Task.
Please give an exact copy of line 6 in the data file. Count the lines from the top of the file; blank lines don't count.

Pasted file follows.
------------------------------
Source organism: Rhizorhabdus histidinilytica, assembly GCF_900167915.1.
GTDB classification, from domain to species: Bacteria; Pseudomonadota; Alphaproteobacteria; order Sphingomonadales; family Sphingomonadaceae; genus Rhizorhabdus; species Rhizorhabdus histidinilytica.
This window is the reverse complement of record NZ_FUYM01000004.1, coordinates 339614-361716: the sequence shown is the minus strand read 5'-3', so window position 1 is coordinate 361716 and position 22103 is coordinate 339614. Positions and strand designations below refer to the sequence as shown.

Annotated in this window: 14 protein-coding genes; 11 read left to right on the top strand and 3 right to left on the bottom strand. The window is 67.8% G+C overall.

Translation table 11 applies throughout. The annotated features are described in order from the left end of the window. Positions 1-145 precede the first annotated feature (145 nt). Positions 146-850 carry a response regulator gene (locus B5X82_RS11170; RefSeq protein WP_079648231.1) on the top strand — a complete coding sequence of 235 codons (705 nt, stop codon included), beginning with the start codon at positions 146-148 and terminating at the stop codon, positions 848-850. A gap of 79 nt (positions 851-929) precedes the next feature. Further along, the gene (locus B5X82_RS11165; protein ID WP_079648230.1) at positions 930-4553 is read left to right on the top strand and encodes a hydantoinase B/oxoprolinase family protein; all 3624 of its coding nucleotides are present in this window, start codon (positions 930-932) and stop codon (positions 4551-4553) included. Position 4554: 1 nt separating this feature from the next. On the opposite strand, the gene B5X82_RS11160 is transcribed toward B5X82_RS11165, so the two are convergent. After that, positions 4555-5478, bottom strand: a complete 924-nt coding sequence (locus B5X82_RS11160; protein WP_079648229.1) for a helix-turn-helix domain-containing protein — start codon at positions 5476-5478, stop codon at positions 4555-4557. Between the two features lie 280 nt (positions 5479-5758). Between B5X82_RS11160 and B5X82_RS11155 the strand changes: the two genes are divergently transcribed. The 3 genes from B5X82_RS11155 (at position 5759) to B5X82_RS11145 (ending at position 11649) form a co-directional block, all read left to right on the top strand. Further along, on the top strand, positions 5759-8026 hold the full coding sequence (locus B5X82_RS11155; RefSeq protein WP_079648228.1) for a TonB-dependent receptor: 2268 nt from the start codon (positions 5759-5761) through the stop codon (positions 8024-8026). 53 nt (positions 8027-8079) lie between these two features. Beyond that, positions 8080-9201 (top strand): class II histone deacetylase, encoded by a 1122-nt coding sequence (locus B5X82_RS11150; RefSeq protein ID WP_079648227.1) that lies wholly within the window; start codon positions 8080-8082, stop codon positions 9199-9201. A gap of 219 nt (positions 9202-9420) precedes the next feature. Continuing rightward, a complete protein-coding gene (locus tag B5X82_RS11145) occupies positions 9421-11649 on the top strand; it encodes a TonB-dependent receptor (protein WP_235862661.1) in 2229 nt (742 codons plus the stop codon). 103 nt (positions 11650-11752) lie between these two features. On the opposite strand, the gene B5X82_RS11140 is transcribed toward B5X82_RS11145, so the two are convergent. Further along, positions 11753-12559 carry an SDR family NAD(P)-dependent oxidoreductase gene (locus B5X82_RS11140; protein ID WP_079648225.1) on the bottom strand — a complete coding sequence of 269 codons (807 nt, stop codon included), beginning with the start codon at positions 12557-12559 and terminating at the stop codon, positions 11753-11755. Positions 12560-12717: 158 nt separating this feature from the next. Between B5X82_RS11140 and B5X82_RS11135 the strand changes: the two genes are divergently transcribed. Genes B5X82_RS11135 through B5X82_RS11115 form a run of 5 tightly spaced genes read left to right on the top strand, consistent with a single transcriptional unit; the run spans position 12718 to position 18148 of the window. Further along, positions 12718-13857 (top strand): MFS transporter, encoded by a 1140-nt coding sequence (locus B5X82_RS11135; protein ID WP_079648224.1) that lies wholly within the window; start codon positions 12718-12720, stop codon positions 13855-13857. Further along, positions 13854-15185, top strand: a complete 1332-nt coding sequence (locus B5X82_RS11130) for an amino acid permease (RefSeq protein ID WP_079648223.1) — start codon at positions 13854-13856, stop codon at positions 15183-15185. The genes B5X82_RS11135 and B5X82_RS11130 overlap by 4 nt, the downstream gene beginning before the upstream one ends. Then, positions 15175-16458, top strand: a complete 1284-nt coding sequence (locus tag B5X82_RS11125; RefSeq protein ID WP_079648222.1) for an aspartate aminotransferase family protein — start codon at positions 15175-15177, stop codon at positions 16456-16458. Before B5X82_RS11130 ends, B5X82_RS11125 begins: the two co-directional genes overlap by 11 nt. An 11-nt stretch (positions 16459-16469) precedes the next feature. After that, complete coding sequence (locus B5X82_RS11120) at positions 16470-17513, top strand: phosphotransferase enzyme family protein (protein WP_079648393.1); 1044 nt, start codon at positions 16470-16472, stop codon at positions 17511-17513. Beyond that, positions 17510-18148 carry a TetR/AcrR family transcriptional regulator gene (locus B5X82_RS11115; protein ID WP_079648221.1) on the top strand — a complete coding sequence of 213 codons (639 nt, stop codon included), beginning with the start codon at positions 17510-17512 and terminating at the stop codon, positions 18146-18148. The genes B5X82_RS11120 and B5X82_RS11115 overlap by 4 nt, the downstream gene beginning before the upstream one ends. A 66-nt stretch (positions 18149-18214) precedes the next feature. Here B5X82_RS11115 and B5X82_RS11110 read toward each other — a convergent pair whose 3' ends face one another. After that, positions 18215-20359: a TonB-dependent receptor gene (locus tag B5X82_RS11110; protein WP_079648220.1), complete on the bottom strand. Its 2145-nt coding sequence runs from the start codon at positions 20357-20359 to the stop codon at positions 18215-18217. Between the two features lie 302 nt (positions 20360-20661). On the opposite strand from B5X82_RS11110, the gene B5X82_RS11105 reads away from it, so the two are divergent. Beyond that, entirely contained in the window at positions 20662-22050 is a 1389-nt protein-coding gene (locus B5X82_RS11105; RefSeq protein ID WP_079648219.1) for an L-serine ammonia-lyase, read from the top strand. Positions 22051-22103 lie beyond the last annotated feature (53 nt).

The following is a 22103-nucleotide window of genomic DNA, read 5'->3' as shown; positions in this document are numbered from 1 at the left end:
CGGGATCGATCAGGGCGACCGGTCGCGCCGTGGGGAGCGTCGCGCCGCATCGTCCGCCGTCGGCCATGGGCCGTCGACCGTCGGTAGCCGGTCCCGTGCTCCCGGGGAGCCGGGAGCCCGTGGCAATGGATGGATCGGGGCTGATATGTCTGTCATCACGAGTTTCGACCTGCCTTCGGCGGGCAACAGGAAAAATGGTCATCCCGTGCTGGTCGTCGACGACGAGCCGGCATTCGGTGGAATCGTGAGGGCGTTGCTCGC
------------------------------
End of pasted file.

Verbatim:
The following is a 22103-nucleotide window of genomic DNA, read 5'->3' as shown; positions in this document are numbered from 1 at the left end: